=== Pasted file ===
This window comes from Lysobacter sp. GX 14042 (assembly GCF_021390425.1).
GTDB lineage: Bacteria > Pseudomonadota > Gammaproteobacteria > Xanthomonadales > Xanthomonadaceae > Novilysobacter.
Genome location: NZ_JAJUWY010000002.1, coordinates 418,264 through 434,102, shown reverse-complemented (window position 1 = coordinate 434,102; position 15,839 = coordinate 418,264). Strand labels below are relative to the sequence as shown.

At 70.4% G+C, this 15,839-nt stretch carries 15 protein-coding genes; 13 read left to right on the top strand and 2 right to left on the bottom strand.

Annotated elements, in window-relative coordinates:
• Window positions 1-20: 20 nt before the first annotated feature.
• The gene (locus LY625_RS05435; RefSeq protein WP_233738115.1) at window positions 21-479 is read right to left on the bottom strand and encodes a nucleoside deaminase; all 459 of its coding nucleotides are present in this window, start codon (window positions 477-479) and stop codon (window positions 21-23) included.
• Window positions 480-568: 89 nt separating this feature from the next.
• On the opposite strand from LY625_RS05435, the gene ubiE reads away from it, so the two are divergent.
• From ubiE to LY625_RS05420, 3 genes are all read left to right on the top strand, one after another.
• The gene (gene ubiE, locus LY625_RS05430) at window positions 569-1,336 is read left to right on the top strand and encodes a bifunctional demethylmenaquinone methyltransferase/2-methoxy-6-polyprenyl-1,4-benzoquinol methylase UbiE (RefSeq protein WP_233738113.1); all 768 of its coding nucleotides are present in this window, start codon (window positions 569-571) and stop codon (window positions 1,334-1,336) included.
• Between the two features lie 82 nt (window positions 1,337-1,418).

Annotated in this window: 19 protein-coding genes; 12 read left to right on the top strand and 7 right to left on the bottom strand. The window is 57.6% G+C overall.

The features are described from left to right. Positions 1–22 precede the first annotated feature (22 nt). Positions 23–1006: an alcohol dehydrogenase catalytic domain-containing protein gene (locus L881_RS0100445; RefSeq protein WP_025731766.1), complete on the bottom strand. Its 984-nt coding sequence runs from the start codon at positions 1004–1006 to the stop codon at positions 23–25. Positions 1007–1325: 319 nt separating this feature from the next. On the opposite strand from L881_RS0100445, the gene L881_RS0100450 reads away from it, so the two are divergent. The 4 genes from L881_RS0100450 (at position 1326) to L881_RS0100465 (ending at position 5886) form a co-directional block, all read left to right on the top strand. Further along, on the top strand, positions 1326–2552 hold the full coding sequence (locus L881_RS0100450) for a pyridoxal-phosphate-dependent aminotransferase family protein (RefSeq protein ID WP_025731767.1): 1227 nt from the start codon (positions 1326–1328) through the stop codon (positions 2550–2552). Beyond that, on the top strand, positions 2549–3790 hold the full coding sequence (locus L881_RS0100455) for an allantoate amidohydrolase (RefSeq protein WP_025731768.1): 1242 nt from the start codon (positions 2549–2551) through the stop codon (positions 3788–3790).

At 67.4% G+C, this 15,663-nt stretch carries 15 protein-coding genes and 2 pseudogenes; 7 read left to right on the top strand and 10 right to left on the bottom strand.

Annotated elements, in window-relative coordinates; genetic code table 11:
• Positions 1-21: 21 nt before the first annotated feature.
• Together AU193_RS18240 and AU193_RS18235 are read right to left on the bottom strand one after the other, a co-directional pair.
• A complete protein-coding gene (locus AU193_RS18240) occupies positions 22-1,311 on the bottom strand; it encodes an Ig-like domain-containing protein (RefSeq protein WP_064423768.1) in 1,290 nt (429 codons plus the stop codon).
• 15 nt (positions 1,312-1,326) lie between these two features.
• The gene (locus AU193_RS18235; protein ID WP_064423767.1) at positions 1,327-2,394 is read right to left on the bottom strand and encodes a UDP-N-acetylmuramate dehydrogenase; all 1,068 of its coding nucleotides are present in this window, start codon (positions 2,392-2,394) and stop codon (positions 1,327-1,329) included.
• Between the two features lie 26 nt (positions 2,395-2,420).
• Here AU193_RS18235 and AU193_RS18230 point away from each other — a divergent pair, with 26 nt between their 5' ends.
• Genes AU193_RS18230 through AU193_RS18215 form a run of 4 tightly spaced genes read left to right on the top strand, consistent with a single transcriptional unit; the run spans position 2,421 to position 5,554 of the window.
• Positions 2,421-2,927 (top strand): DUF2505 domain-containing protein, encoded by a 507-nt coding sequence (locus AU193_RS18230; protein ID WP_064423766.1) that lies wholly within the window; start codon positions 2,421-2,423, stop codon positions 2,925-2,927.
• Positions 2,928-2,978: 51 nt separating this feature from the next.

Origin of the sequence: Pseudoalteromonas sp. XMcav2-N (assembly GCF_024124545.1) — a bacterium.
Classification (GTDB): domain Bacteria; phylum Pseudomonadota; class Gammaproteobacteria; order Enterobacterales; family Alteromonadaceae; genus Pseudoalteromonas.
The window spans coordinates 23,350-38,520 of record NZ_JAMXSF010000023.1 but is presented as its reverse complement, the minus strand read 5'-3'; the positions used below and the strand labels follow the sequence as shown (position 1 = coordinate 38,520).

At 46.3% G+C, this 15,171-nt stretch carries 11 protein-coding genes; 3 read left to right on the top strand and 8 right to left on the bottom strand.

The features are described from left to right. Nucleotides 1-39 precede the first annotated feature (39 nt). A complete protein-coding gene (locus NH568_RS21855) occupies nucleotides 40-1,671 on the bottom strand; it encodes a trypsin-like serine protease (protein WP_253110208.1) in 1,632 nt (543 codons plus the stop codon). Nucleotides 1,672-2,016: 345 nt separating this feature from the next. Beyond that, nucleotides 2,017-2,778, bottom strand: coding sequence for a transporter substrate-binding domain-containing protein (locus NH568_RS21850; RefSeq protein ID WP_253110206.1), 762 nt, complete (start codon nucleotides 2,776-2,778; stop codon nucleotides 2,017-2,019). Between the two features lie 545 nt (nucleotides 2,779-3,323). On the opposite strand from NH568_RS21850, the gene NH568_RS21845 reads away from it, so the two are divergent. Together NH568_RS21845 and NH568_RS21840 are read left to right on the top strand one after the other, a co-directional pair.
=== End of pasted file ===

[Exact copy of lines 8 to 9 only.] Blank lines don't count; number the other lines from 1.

• Window positions 480-568: 89 nt separating this feature from the next.
• On the opposite strand from LY625_RS05435, the gene ubiE reads away from it, so the two are divergent.